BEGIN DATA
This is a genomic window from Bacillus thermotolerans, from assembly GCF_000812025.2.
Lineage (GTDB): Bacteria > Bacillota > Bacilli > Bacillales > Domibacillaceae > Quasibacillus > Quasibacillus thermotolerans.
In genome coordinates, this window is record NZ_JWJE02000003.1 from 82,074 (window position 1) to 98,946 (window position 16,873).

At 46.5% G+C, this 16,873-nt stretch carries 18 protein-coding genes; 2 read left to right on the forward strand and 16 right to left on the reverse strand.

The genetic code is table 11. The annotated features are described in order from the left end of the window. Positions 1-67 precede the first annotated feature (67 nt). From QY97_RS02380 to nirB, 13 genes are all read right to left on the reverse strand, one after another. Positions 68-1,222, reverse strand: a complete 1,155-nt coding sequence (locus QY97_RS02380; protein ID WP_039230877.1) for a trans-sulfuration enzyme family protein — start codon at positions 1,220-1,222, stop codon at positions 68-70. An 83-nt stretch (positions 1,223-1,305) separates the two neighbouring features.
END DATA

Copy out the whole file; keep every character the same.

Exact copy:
This is a genomic window from Bacillus thermotolerans, from assembly GCF_000812025.2.
Lineage (GTDB): Bacteria > Bacillota > Bacilli > Bacillales > Domibacillaceae > Quasibacillus > Quasibacillus thermotolerans.
In genome coordinates, this window is record NZ_JWJE02000003.1 from 82,074 (window position 1) to 98,946 (window position 16,873).

At 46.5% G+C, this 16,873-nt stretch carries 18 protein-coding genes; 2 read left to right on the forward strand and 16 right to left on the reverse strand.

The genetic code is table 11. The annotated features are described in order from the left end of the window. Positions 1-67 precede the first annotated feature (67 nt). From QY97_RS02380 to nirB, 13 genes are all read right to left on the reverse strand, one after another. Positions 68-1,222, reverse strand: a complete 1,155-nt coding sequence (locus QY97_RS02380; protein ID WP_039230877.1) for a trans-sulfuration enzyme family protein — start codon at positions 1,220-1,222, stop codon at positions 68-70. An 83-nt stretch (positions 1,223-1,305) separates the two neighbouring features.